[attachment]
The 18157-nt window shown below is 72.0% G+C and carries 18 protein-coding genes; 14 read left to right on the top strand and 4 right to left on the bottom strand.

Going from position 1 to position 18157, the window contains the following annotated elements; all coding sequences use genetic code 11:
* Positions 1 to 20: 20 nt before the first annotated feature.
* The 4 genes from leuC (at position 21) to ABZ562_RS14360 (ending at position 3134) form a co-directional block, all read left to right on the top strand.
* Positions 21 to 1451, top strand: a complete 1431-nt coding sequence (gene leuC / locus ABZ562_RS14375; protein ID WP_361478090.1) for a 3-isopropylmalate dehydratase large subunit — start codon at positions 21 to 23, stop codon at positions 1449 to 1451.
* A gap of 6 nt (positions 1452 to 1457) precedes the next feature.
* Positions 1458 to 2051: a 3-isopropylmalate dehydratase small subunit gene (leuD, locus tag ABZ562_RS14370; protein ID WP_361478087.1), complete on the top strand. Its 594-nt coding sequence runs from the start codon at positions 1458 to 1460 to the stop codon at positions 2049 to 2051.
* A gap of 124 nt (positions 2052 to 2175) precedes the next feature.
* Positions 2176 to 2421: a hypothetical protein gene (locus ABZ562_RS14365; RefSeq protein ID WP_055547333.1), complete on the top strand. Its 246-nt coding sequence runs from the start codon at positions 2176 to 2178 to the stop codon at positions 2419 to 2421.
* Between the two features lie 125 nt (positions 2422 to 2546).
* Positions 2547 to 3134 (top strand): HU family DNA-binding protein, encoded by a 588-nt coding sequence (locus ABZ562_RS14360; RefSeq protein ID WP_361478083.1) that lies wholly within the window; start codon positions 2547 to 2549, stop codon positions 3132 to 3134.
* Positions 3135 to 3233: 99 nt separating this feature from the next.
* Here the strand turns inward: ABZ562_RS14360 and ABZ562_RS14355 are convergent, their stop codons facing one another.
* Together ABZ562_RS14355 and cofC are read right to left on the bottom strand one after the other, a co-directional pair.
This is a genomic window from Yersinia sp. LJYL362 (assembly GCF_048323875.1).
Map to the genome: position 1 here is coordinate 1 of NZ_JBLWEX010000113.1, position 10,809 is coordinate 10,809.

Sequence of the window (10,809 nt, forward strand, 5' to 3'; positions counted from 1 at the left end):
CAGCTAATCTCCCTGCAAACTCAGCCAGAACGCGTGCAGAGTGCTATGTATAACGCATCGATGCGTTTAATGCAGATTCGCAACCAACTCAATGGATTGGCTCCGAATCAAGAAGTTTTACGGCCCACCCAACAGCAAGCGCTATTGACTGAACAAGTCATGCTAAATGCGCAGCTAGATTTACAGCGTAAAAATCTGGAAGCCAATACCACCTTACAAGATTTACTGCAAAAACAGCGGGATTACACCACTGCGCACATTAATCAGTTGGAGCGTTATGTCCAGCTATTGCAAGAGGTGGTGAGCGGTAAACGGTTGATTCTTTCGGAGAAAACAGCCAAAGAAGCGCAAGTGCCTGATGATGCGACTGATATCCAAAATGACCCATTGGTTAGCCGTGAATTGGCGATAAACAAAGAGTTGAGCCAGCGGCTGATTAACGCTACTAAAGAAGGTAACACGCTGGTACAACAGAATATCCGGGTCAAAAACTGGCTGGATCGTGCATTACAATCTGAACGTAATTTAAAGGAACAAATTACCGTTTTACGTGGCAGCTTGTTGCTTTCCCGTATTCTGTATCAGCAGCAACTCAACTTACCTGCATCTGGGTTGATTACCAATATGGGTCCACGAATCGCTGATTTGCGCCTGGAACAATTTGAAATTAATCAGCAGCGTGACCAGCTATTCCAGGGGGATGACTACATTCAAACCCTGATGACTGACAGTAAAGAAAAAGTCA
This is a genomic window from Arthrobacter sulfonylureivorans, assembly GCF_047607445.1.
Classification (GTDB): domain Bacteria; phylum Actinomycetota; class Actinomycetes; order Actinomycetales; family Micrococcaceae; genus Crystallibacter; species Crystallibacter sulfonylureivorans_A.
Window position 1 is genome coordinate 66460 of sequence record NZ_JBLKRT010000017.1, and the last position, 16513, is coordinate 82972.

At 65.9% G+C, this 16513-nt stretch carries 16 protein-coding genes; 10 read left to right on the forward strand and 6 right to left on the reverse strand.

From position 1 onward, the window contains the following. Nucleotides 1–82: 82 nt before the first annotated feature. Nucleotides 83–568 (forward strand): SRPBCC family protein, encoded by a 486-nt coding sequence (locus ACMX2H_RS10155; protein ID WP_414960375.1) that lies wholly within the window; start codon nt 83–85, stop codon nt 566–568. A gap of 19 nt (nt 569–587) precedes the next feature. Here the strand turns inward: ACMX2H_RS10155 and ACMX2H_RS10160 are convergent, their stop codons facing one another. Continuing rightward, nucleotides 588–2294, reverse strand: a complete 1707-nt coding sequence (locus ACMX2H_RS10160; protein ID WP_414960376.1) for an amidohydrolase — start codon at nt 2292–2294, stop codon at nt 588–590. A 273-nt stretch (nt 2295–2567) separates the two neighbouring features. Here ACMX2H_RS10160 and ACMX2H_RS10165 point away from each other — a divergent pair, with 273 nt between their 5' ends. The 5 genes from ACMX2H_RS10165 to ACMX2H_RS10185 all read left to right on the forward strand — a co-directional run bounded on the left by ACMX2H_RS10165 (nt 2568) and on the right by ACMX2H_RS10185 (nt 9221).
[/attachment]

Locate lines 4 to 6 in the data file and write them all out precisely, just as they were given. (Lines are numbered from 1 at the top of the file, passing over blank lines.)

* The 4 genes from leuC (at position 21) to ABZ562_RS14360 (ending at position 3134) form a co-directional block, all read left to right on the top strand.
* Positions 21 to 1451, top strand: a complete 1431-nt coding sequence (gene leuC / locus ABZ562_RS14375; protein ID WP_361478090.1) for a 3-isopropylmalate dehydratase large subunit — start codon at positions 21 to 23, stop codon at positions 1449 to 1451.
* A gap of 6 nt (positions 1452 to 1457) precedes the next feature.